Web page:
The Supreme Court on Wednesday refused to grant an immediate stay on an ordinance promulgated by Uttar Pradesh and a law passed in Uttarakhand prohibiting religious conversion for the sake of marriage, even as it said it would adjudicate over the constitutional validity of these laws.
The refusal to grant stay could have serious repercussions, especially for Muslim men, several of whom have been jailed in Uttar Pradesh since the law came into effect there on November 28.
Popularly referred to as “love jihad” laws, a reference to the conspiracy theory floated by Hindutva supporters that Muslim men are courting Hindu women merely to get them to convert to Islam, the ordinances provide for jail terms of up to 10 years if marriages are found to have been effected with the sole intention of converting the women. The marriages will also be cancelled.
The petitioners claimed that the laws violated the right to liberty.
The court on Wednesday initially asked the petitioners to contest the laws in the High Courts. However, when pointed out that more than one state is involved and states like Haryana and Madhya Pradesh are proposing to pass similar laws, a bench led by Chief Justice of India SA Bobde decided to issue notices to Uttar Pradesh and Uttarakhand.
One reason the court gave for refusing to grant a stay was that the petitions had been moved under Article 32 of the Constitution, which gives an individual the right to move the Supreme Court for enforcement of fundamental rights. However, the scope of Article 32 is narrower than the scope of Article 226 under which a High Court is empowered enforce the fundamental rights by issuing any order it deems fit.
The legal reasoning aside, the court failed to acknowledge the serious repurcussions of keeping the matter pending without a stay.
Within a month of the ordinance coming into effect, Uttar Pradesh has filed 14 cases and arrested 49 people. That number has probably risen since then, given the great zeal with which the state government is pursuing this conspiracy theory.
Given the speed at which the courts work, it may take months, if not years, for the cases against “love jihad” to be adjudicated.
Still pending before the court for more than a year are the challenges to the Citizenship Amendment Act, in which over 140 petitions were filed, the challenges to the abrogation of the special status of Jammu and Kashmir and the Sabarimala review cases. The electoral bonds cases, meanwhile, have been pending for over three years.
Even after hearings begin, it will take fair bit of time for the cases to conclude. For example, the original Sabarimala case began in 2006 and ended 12 years later in September 2018. There was then a review and a reference that emanated from the review in 2019. The case review petitions are still pending.
The case that led to the decriminalisation of homosexuality was filed in 2016 and ended two years later in 2018.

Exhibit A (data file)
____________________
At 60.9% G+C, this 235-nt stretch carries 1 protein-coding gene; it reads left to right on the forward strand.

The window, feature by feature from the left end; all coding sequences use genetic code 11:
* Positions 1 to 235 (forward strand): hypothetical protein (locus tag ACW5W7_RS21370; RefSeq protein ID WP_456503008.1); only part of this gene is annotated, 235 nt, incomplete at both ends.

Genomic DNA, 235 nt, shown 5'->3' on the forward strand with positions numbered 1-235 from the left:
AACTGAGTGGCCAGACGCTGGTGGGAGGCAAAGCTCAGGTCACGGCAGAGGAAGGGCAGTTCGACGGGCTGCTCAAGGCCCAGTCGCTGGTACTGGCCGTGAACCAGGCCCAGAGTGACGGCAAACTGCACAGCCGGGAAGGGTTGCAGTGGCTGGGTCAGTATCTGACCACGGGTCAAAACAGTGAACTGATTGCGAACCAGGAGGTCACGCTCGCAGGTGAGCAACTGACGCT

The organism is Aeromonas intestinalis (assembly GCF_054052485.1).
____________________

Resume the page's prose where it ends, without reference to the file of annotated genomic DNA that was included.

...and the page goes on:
The court should have recognised that the “love jihad” matter does not involve just constitutional questions but also the liberty of Muslim men, who will continue to be detained if the law remains in operation.
In a demonstration of how arbitrarily the law is being applied, the police in Uttar Pradesh used it to detain a teenager walking home from a birthday party with a friend. In another case, a couple was hauled away from their own wedding, even though both of them were Muslim.
A stay on the law by the Supreme Court would also have sent a message to other states like Madhya Pradesh that the Supreme Court would view such legislation with seriousness and may have discouraged them from going ahead.
Uttar Pradesh’s defence
In the meantime, the Uttar Pradesh government on Thursday filed its counter affidavit in the Allahabad High Court to public interest litigations challenging the laws.
In a shoddily written document, the government has claimed that the ordinance passed was in public interest and there is now fear psychosis in the community at large about marriages being used to effect forced conversions.
The government has taken the position that when a person changes his or her religion, they have to follow the personal laws of the new religion and this causes complexities and hurts the dignity of the individual. Thus, in a forced conversion through marriage, the government claims that since the individual has not converted of their free will, their dignity and equality in the religion will be compromised.
In essence, the Uttar Pradesh government is flipping the argument of individual autonomy on its head by claiming that there has to be a balance between the right to liberty and the right to conscience, which gives an individual the freedom to choose their religion. In this, the state has also invoked public order as a defence, arguing that the state has a duty to stop forceful conversion.
In November, Scroll.in had noted that this could be a possible defence of the Uttar Pradesh government.
The state government has also taken a position that community rights will always trump individual rights, forgetting the fact that there are several cases in which the Supreme Court has held that the community cannot circumscribe the exercise of individual autonomy of adult women.
The affidavit also provided examples of what constitutes forced conversion and what does not.
The document said if a person of a different religion studied in a Christian convent school and read Christian scriptures for the morning prayers, it would not be considered forced conversion if the person does not change their religion.
Similarly, the affidavit argues that when a Hindu woman marries a Muslim man, she would not be treated as a wife as the Muslim personal law does not recognise such a marriage. This would force her to convert and thus hurt her dignity.